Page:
Principal Q&A: A Conversation with David Conroy

A Conversation with David Conroy

What was your first deal like?

It was the first deal I technically got paid on, but there wasn’t a transaction.  

It was a guy whose door I had knocked on during my first 30 days. We went through the whole process, found the facility, but they got cold feet on opening it. He ended up paying us a $2,000 consulting fee for our time, which a few months into the business, was nice of him to do! 

Can you tell me about a deal that really stands out to you? 

My first deal with my (now) oldest client.  

I learned a lot from him about how it’s not just real estate that’s important, but also utility, transportation and labor cost. He has a complex cost structure on his plants and we’re working through a couple more deals with him right now. I was lucky that it dawned on me early that for a lot of these companies, the real estate cost is only a small part of the equation and setting up showings isn’t really all that valuable, but helping them understand the cost structure and how locations can really effect their P&L on multiple different line items adds a tremendous value.  

How do you stay updated on the latest trends and market conditions in the industry?

For micro local market knowledge, the best way to get information is by talking to other brokers and owners and seeing the lease comps and details on their deals. 

For macro trends, I like to read all the real estate journals. Outside of that, for subjects like geopolitics, I like Zeihan on Geopolitics. He’s written a couple books that are important about industrial costs across the United States and world, explaining why structures such as supply chains are changing. He was about 5 to10 years ahead of the whole concept of reshoring.  

What is your process for building and maintaining client relationships?

Maintaining the existing ones is simply about staying in front of the clients and thinking about their business. When things pop up related to a third-party logistics company, a manufacturing company, or an institutional owner — that gives me an excuse to check in.  

For newer relationships it’s a little different.  Institutional owners who like to hear from brokers. So, it’s easier to grab those guys, pick their brain, and give them some information on an available building inside their portfolio.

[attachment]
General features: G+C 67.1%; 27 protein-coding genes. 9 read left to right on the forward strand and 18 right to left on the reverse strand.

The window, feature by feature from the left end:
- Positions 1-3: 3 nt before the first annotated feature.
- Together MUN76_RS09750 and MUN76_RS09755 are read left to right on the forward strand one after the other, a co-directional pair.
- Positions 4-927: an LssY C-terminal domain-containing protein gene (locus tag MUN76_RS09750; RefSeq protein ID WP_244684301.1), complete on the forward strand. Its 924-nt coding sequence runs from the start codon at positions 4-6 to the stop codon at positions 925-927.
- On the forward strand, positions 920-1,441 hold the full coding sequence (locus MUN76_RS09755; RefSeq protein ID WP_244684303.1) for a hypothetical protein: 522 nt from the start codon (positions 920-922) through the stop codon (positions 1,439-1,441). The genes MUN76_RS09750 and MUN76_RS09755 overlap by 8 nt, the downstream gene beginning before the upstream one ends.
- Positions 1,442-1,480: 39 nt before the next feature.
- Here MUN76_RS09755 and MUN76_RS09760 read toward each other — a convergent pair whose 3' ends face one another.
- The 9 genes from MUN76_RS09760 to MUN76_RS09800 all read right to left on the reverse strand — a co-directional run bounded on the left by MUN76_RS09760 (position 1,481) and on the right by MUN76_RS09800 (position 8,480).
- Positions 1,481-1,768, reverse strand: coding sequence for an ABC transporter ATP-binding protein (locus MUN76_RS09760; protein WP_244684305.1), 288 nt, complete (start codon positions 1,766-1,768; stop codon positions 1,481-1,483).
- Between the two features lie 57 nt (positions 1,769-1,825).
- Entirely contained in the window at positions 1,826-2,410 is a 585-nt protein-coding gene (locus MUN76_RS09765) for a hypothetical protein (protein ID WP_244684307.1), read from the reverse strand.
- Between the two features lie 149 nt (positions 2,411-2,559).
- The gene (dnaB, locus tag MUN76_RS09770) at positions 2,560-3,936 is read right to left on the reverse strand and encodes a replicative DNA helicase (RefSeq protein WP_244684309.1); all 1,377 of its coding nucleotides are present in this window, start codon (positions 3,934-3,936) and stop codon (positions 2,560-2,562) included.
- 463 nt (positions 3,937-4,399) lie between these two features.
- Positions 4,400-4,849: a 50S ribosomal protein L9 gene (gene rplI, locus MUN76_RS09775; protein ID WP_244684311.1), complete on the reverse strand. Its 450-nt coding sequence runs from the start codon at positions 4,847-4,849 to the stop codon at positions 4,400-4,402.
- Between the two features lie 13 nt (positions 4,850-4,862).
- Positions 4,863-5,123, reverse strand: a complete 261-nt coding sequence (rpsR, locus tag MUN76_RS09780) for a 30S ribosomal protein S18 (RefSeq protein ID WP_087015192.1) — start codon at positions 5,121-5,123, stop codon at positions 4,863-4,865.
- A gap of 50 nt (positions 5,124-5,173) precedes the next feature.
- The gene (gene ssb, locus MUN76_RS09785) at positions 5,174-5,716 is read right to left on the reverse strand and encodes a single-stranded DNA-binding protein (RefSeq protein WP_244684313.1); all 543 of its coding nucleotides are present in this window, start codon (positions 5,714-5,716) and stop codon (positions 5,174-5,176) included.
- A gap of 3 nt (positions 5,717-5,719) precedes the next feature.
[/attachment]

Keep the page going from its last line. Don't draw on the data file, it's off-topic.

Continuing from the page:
With tenants in the market, I think it’s just cold outreach and consistently sending information to them that’s valuable and trying to help in other aspects of their business unrelated to real estate if you can. 

What’s most exciting about the industry, the market, or the location you serve? 

Growth. Companies looking to figure out their next location or what that cost structure might be. Helping business owners through these types of questions is the most rewarding aspect of the business.  

Now, having been in the industry for 11 years, I’m really starting to see that first wave of growth in clients I’ve had for a long time.  

In our industry, you get to know other brokers because you work deals on both sides. Even though it’s a competition, there are people to bounce ideas off — to learn what’s going on in the market. I think that’s unique compared to a lot of other industries. 

Industrial real estate in the Chicago market is unique. We have a lot of logistical advantages with rail hubs, air hubs, highway transportation, and even the largest inland port in the country. Plus, there’s our central location. 

It’s also an interesting market in the sense that we have a great variety of businesses that need different transportation modes. For instance, in a lot of smaller markets, there may not be a significant railyard, so rail isn’t a part of the transportation or building infrastructure in those markets.  

What was your start in the industry like? 

In college, I was looking to get into a brokerage role. I was interested in real estate, and a brokerage firm seemed like a good way to learn a little bit of everything because you must know financing, underwriting, leasing, and property management. I was calling around different firms, but we were coming out of the great financial recession and a lot of people weren’t hiring yet. In the end, I connected with Tim Gallagher, who ended up being my partner and mentor in the business. We really hit it off and he hired me.